Roberts, a devout Catholic, also said that religion would not affect his legal reasoning on issues such as abortion rights. He did say that he agreed with the court's 1965 decision in Griswold v. Connecticut, which established that married couples had the right to obtain contraceptives.

He said there is "nothing in my personal views based on faith or other sources that would prevent me from applying the precedents of the court faithfully under principles of stare decisis."

The hearing resumes with more questions today. The Judiciary Committee is expected to vote on Robert's nomination next week, and barring a major revelation, the full Senate is likely to confirm him as the youngest chief justice in more than two centuries before the end of the month.

After their questioning ended yesterday, several Democratic senators said they wished Roberts had been more forthcoming.

"I thought his comment on the right to privacy was very strong and very positive," said Sen. Dianne Feinstein of California. "Of course, the minute you got into detail about Casey or Roe, it became much more difficult to get an answer."

The 1992 case Planned Parenthood v. Casey upheld the central tenet of Roe v. Wade.

Republican senators generally tried to steer their conversations with Roberts into calmer waters. Sen. Jon Kyl of Arizona asked the nominee to talk about what he learned from some of his mentors - including the man he would replace as chief justice, William H. Rehnquist.

Sen. Orrin G. Hatch of Utah queried Roberts about his general judicial philosophy and how he sees his role as a judge appointed for life, rather than elected by voters. Roberts said he resists labels, and he defended the right of judges to strike down laws that are unconstitutional, no matter how angry that makes lawmakers.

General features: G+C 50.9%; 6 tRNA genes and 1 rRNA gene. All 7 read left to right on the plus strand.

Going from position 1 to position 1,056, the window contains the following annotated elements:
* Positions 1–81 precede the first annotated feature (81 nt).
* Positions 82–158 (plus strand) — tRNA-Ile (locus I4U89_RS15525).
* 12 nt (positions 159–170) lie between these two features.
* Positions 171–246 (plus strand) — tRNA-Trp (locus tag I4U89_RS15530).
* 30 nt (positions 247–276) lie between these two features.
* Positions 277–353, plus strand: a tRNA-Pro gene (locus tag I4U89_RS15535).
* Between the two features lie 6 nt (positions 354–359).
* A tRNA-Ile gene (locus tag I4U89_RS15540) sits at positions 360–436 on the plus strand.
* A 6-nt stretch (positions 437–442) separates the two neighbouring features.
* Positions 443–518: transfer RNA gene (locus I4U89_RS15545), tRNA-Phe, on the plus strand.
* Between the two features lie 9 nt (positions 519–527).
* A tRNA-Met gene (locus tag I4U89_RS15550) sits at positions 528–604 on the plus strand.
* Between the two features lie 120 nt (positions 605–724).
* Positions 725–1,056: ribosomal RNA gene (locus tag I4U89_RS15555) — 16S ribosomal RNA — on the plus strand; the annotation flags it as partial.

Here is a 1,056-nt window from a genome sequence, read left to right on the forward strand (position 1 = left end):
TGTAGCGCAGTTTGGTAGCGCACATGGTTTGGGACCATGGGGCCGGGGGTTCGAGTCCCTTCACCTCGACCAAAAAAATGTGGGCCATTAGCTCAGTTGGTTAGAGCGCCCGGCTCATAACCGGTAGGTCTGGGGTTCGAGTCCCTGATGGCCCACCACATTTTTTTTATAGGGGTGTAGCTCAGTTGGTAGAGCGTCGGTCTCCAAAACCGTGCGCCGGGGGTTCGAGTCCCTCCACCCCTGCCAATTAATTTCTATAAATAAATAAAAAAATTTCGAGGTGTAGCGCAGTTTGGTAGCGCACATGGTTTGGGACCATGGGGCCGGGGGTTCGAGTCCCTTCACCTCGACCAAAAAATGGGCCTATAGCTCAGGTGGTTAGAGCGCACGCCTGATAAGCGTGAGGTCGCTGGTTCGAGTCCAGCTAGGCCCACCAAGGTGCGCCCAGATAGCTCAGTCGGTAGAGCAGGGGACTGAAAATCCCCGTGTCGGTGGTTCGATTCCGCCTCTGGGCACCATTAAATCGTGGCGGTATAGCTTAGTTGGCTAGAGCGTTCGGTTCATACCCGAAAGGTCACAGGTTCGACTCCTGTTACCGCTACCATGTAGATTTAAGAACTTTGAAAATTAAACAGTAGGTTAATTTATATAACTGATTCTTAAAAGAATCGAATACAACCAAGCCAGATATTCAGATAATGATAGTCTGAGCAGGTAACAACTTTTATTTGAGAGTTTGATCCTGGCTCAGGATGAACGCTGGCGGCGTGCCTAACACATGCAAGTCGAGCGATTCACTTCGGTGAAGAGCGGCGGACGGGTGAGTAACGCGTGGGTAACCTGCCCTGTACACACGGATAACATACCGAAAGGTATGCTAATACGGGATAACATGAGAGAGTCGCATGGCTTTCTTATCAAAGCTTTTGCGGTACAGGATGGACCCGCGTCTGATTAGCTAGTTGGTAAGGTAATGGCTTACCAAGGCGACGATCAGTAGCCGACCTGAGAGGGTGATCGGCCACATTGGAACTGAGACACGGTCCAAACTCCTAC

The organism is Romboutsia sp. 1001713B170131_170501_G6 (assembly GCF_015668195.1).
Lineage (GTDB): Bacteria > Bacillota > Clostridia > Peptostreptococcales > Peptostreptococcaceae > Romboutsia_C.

Democrats pressed Roberts on civil rights, environmental issues and his views on women. Frequently, they brought up things he had written in some of the thousands of pages of documents that have been released from his time as a high-ranking government lawyer in two Republican administrations. Several times, Roberts insisted that the words on those pages were those of his bosses.

Sen. Patrick J. Leahy, the ranking Democrat on the committee, grilled Roberts about the power of each branch of government. The Vermont senator also asked about a 2002 Justice Department memorandum regarding the treatment of prisoners captured as part of the war on terrorism.

"Do you believe that the president has a commander-in-chief override to authorize or excuse the use of torture in interrogation of enemy prisoners even though there may be domestic and international laws prohibiting the specific practice?" Leahy asked.

"Senator, I believe that no one is above the law under our system, and that includes the president," Roberts replied. "The president is fully bound by the law, the Constitution and statutes."

Roberts was initially nominated by President Bush to replace Justice Sandra Day O'Connor, who announced July 1 that she plans to retire. But after Rehnquist died Sept. 3, Bush quickly switched gears and tapped Roberts to fill the chief justice's chair. O'Connor, a crucial swing vote, is to remain on the bench until a second nominee is picked and confirmed by the Senate.

Partisans on both sides had been eagerly awaiting the hearings and were ready to provide instant analysis each time the committee took a break.

"He made no statements that give women in the nation any assurance that he would respect and uphold women's rights," said Nan Aron, head of the liberal Alliance for Justice.

But the conservative Family Research Council praised Roberts for refusing to answer questions about abortion rights in detail, and Kay Daly, the president of the Coalition for a Fair Judiciary, said her support for Roberts hasn't wavered.

"The fact of the matter is, they're not going to be satisfied no matter what he says," she said.